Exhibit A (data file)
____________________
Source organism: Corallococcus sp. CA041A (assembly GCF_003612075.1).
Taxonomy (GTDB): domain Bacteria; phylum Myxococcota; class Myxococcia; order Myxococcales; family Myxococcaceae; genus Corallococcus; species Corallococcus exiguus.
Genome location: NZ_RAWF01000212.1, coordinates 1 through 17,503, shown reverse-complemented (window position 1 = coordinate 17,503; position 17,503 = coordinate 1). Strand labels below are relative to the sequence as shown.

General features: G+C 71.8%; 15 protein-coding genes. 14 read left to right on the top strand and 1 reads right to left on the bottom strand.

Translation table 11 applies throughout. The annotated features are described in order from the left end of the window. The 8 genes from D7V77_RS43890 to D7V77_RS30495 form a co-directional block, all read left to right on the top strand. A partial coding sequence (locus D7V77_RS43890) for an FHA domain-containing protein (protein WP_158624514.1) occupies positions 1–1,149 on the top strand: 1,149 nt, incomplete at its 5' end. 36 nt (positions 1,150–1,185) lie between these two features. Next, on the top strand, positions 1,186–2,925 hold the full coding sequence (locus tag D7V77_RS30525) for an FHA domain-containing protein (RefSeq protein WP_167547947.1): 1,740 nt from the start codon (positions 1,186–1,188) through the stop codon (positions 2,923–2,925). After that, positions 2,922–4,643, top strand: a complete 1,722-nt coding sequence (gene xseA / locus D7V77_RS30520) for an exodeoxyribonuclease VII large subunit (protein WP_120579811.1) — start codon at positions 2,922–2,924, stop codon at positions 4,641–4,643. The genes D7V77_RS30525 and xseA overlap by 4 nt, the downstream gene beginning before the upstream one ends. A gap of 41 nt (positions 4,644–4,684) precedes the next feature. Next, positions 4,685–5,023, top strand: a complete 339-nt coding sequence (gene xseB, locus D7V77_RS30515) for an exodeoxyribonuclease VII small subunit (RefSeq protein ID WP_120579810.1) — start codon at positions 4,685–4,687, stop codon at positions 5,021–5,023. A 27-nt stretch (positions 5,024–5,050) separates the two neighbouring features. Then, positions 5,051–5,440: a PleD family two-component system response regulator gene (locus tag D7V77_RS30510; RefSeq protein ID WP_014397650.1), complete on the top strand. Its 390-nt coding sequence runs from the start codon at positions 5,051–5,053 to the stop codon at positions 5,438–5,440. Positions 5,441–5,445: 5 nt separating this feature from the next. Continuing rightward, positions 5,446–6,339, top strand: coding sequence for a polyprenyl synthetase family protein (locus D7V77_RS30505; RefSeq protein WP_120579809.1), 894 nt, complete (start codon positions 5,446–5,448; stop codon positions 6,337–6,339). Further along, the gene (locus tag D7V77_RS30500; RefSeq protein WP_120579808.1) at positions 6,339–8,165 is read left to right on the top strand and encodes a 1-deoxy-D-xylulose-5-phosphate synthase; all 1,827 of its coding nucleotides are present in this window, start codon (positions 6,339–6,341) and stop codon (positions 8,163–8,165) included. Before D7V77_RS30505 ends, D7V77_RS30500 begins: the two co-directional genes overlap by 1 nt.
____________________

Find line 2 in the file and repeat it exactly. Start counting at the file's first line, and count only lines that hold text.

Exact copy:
Taxonomy (GTDB): domain Bacteria; phylum Myxococcota; class Myxococcia; order Myxococcales; family Myxococcaceae; genus Corallococcus; species Corallococcus exiguus.